Polio : An American Story

David M. Oshinsky is a Professor of History at the University of Texas at Austin and has written a very readable and educational book. The ‘Introduction’ explains how polio epidemics spread fear throughout post WW II America. They avoided crowds and pools, washed hands carefully, but nothing worked. DDT was sprayed in the streets. Polio hit wealthy and clean neighborhoods harder than those marked by poverty and squalor. A National Foundation was set up to get money from many people by advertising and fund raising. Research programs supported thorough investigations, and rivalries. The polio crusade was a serious triumph of American medical history.

Polio is an enteric infection spread by contact with fecal matter from unwashed hands, contaminated food and aqua (p.8). Most infections cause slight problems, but in about 1% of the cases the heads stem and central nervous system had destroyed nerve cells so muscle fibers can’t contract. Research led to the production of safe and effective polio vaccines. Polio was seasonal (summer), affected boys more, and broke out in the advanced sanitary nations of the West (p.9). The middle classes suffered the most (p.16). There was a mistake in testing that overdue research for years (pp.17-18). The director of the Rockefeller Institute was parodied in singular Lewis’ “Arrowsmith” (p.19).

The June 1916 polio epidemic in Brooklyn was a recent crisis. During the 19th century New York had a higher mortality rate than Boston or Philadelphia, a most dangerous place. Better sanitation and a healthier diet ended that (pp.19-20). Surrounding communities banned New Yorkers (p.21). But polio spread to other communities and states. FDR was the most famous victim of polio. Raised as an isolated child he contracted common childhood illnesses only when he went to boarding school. Stress hampers the immune system (p.27). FDR helped launches the great polio crusade. The discovery of the “germ theory of disease” resulted in a cleanliness previously unknown (p.29). Is paper money a health hazard? Advertising used fear and ignorance to sell products (p.30). Chapter 3 tell of FDR’s history, and the creation of the National Foundation and its “March of Dimes” to find a cure for polio. Vaccines created in the 1930s did not work; not quite was known about the polio virus. Chapter 4 tell about Sister Kenny who discovered the use of hot water packs to cure afflicted muscles (heat promotes blood flow). This unorthodox treatment was a version of warm baths and massages (p.74). Her treatments often made the lamely walk (p.75). Chapter 5 tell of fund-raising techniques still in use in this day and age (p.87).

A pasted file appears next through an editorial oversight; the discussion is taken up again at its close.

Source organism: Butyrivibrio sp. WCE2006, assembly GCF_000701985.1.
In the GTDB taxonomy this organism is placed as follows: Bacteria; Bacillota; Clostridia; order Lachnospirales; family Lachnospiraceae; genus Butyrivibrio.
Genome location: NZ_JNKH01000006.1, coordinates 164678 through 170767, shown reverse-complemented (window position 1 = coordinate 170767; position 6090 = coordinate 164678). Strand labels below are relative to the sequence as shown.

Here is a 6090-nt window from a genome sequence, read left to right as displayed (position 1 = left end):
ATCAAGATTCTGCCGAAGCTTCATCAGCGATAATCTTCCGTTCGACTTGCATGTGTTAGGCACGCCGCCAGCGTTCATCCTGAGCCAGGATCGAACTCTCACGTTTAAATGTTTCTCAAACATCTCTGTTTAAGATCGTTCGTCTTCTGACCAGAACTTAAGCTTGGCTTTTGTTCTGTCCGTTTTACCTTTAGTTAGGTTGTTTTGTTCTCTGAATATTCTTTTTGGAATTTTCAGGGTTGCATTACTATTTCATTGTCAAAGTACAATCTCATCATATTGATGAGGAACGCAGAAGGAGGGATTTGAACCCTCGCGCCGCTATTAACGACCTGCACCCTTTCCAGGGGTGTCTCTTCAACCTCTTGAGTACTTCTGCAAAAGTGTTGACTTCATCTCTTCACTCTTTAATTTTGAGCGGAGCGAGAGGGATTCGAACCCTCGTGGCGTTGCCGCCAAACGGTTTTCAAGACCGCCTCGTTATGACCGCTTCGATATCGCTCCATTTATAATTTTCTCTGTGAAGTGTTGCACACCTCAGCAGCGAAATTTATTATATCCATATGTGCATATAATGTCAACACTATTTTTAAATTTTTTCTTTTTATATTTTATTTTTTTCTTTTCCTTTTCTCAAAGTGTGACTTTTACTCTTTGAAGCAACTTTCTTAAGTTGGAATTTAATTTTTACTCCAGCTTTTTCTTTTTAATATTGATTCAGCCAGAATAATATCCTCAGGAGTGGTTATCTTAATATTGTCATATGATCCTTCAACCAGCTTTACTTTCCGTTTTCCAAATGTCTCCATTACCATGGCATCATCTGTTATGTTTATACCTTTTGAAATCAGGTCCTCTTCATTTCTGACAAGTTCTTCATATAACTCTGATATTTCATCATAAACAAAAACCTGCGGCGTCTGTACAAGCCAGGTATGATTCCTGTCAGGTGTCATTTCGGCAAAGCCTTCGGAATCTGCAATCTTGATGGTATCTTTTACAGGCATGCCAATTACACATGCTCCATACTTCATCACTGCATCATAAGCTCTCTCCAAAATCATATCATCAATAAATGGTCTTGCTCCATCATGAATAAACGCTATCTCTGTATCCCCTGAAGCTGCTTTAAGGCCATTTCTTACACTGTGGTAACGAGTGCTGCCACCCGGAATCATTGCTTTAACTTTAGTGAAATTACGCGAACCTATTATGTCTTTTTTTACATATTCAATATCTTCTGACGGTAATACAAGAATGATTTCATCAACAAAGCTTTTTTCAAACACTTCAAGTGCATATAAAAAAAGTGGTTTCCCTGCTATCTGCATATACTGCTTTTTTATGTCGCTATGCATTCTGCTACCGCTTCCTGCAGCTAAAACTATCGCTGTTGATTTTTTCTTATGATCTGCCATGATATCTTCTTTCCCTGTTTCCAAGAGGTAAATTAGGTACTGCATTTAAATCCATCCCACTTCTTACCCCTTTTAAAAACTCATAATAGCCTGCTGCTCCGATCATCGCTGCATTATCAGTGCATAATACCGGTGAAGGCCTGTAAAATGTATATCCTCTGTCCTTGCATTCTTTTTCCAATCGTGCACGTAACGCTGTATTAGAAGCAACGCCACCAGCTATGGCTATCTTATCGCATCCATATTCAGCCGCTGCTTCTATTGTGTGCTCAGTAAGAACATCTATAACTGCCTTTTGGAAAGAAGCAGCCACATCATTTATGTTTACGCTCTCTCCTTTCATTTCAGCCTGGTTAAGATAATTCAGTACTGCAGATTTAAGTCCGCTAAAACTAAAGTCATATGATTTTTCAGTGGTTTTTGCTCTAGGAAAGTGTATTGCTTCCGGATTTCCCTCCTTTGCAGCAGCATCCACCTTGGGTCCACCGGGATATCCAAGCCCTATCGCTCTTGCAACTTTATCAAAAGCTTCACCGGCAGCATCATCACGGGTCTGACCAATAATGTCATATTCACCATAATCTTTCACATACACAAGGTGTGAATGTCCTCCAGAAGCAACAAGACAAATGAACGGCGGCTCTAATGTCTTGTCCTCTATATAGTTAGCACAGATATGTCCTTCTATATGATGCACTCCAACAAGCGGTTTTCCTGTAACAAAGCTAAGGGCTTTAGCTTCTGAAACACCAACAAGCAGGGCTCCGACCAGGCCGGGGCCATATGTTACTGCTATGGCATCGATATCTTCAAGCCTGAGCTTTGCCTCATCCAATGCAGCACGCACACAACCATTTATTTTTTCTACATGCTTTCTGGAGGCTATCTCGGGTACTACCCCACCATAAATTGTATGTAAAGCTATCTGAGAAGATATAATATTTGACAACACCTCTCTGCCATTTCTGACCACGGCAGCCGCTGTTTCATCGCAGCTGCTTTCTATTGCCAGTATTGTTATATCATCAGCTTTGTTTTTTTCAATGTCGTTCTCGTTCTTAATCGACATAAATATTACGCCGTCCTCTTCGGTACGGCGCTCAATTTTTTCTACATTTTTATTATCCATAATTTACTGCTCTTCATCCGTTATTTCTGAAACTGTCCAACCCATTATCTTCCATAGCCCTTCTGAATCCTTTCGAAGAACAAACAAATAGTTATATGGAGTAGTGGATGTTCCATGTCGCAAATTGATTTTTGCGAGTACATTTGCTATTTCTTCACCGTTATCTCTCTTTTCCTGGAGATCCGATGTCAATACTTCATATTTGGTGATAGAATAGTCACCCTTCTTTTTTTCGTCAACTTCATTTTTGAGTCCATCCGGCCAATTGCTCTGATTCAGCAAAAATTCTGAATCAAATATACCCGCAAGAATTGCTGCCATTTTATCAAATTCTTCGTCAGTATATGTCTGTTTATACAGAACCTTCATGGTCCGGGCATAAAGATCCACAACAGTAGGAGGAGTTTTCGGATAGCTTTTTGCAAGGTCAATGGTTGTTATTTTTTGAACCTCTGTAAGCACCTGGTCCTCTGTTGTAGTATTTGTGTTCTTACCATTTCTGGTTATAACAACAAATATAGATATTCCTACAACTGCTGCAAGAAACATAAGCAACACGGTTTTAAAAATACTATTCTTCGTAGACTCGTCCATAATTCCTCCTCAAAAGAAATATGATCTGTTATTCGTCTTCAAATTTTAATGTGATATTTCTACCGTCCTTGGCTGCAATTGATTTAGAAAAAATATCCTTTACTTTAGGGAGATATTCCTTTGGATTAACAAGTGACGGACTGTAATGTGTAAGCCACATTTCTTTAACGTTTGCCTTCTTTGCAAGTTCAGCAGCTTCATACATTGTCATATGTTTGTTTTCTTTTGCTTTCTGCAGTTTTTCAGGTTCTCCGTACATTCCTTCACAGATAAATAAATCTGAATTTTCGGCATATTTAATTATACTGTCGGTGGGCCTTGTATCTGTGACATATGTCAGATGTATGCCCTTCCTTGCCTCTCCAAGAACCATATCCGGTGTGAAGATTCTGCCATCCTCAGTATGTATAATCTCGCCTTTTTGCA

Chapter 7 tell of the initial discoveries needed to develop a polio vaccine. Polio spread through the life and could be stopped by immunization; a vaccine was possible (p.127). Did you know that Dr. Jonas Salk was investigated as a suspected subversive (p.148)? Did “Dr. Salk” grab credit for other’s work (p.175)? The politics of testing is described (pp.177-181) Priority were given to counties with the highest rates of polio (p.187). Dr. Jonas Salk refused to meet with lawyers who were trying to patent this vaccine (p.211). The publicity made Salk a national hero (p.214). Chapter 13 tell of the politics of national vaccinations and allocations (p.219). It describes the problem with one vaccine manufacturer (airborne contamination). Yet this problem was known (p.231)! Commercial rivalry continued the controversy (pp.233-234). The Sabin vaccine was tested throughout the USSR (pp.252-254). Faster and cheaper won the race (p.263). The pioneer Salk was surpassed by Sabin. “Nothing is sacred in science; you give up the old when you find something new that is better” (p.265). The AMA endorsed the Sabin vaccine (p.267). There is a final irony in the CDC recommendations (p.279). Polio in this day and age refers to a vaccine not a dreaded disease (p.292). If you can’t read the whole book, read just Chapter 16.

When the problem with the contaminated vaccine was discovered, the ‘Yale Law Review’ recommended suing the manufacturer because of “implied warranty”. [So that’s where that came from!] Page 108 write of Pittsburgh and “the Molly Maguires”, right state, wrong county.

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